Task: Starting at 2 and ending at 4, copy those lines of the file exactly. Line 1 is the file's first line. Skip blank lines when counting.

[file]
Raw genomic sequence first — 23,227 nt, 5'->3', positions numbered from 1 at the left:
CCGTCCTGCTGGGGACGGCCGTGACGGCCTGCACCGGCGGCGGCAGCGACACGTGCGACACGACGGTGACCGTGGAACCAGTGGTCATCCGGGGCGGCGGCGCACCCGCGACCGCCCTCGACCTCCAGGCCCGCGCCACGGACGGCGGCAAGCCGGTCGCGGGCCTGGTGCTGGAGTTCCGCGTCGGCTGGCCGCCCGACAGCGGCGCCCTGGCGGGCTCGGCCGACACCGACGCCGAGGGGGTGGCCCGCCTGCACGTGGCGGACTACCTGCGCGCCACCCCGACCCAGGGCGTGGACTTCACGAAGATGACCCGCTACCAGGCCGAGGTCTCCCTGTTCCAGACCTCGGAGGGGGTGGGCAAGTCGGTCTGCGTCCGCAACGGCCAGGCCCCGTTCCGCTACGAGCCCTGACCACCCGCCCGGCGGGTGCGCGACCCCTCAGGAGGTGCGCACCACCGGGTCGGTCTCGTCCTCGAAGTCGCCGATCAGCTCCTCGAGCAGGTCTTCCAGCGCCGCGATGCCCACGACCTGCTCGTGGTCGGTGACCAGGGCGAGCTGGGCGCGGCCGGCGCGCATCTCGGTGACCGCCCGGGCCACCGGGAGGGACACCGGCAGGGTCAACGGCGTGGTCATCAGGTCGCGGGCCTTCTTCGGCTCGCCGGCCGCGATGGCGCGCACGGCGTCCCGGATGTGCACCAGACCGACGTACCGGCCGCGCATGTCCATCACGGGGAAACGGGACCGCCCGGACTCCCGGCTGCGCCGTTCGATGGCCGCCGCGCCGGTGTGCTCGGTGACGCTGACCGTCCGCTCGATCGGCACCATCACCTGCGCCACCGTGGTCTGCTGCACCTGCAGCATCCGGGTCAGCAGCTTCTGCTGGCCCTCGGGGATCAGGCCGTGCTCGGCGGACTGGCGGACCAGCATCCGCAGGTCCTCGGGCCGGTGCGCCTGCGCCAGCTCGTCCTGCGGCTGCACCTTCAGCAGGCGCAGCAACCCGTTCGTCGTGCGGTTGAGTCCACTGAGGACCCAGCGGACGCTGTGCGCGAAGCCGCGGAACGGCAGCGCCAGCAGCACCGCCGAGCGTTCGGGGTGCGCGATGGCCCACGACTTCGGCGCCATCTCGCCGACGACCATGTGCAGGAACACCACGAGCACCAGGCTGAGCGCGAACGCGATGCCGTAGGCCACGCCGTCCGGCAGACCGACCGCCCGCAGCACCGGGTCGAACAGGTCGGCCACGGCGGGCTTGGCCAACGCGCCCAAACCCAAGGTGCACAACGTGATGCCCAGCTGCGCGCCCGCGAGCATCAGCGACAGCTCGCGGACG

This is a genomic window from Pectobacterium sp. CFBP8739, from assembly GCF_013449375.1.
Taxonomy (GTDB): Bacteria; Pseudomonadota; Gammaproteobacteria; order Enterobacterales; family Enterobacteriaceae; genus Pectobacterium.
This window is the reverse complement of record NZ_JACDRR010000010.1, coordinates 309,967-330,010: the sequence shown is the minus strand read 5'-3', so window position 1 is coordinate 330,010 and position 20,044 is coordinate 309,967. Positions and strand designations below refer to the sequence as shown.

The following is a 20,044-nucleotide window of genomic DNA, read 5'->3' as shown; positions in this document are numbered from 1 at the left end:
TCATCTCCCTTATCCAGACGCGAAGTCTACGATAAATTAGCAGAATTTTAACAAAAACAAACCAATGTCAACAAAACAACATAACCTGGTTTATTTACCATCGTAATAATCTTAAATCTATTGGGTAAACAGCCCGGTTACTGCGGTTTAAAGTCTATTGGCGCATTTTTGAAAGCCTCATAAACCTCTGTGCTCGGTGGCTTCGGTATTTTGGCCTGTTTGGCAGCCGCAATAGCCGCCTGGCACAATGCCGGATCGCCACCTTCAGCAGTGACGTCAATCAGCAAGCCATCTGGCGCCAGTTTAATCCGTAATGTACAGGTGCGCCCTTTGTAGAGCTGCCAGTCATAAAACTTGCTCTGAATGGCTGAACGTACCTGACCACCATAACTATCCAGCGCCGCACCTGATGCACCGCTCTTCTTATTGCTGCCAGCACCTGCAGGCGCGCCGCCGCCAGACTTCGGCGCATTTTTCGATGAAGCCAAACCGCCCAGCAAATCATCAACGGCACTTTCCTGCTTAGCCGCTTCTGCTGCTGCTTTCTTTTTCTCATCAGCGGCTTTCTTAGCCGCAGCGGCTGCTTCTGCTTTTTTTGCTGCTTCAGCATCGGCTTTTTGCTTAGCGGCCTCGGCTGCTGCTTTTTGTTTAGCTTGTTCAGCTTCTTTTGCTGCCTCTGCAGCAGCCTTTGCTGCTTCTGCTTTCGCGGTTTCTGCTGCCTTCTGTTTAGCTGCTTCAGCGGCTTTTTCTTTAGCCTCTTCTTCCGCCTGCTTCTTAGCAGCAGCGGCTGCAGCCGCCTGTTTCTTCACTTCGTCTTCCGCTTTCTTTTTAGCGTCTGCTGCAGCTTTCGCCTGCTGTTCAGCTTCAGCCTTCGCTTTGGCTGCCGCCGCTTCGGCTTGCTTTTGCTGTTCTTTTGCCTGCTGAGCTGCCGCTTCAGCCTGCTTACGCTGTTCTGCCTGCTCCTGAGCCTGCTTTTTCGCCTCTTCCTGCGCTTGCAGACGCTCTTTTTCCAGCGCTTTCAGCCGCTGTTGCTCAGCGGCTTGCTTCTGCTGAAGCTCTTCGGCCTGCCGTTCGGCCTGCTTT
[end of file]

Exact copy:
CCGTCCTGCTGGGGACGGCCGTGACGGCCTGCACCGGCGGCGGCAGCGACACGTGCGACACGACGGTGACCGTGGAACCAGTGGTCATCCGGGGCGGCGGCGCACCCGCGACCGCCCTCGACCTCCAGGCCCGCGCCACGGACGGCGGCAAGCCGGTCGCGGGCCTGGTGCTGGAGTTCCGCGTCGGCTGGCCGCCCGACAGCGGCGCCCTGGCGGGCTCGGCCGACACCGACGCCGAGGGGGTGGCCCGCCTGCACGTGGCGGACTACCTGCGCGCCACCCCGACCCAGGGCGTGGACTTCACGAAGATGACCCGCTACCAGGCCGAGGTCTCCCTGTTCCAGACCTCGGAGGGGGTGGGCAAGTCGGTCTGCGTCCGCAACGGCCAGGCCCCGTTCCGCTACGAGCCCTGACCACCCGCCCGGCGGGTGCGCGACCCCTCAGGAGGTGCGCACCACCGGGTCGGTCTCGTCCTCGAAGTCGCCGATCAGCTCCTCGAGCAGGTCTTCCAGCGCCGCGATGCCCACGACCTGCTCGTGGTCGGTGACCAGGGCGAGCTGGGCGCGGCCGGCGCGCATCTCGGTGACCGCCCGGGCCACCGGGAGGGACACCGGCAGGGTCAACGGCGTGGTCATCAGGTCGCGGGCCTTCTTCGGCTCGCCGGCCGCGATGGCGCGCACGGCGTCCCGGATGTGCACCAGACCGACGTACCGGCCGCGCATGTCCATCACGGGGAAACGGGACCGCCCGGACTCCCGGCTGCGCCGTTCGATGGCCGCCGCGCCGGTGTGCTCGGTGACGCTGACCGTCCGCTCGATCGGCACCATCACCTGCGCCACCGTGGTCTGCTGCACCTGCAGCATCCGGGTCAGCAGCTTCTGCTGGCCCTCGGGGATCAGGCCGTGCTCGGCGGACTGGCGGACCAGCATCCGCAGGTCCTCGGGCCGGTGCGCCTGCGCCAGCTCGTCCTGCGGCTGCACCTTCAGCAGGCGCAGCAACCCGTTCGTCGTGCGGTTGAGTCCACTGAGGACCCAGCGGACGCTGTGCGCGAAGCCGCGGAACGGCAGCGCCAGCAGCACCGCCGAGCGTTCGGGGTGCGCGATGGCCCACGACTTCGGCGCCATCTCGCCGACGACCATGTGCAGGAACACCACGAGCACCAGGCTGAGCGCGAACGCGATGCCGTAGGCCACGCCGTCCGGCAGACCGACCGCCCGCAGCACCGGGTCGAACAGGTCGGCCACGGCGGGCTTGGCCAACGCGCCCAAACCCAAGGTGCACAACGTGATGCCCAGCTGCGCGCCCGCGAGCATCAGCGACAGCTCGCGGACG

This is a genomic window from Pectobacterium sp. CFBP8739, from assembly GCF_013449375.1.
Taxonomy (GTDB): Bacteria; Pseudomonadota; Gammaproteobacteria; order Enterobacterales; family Enterobacteriaceae; genus Pectobacterium.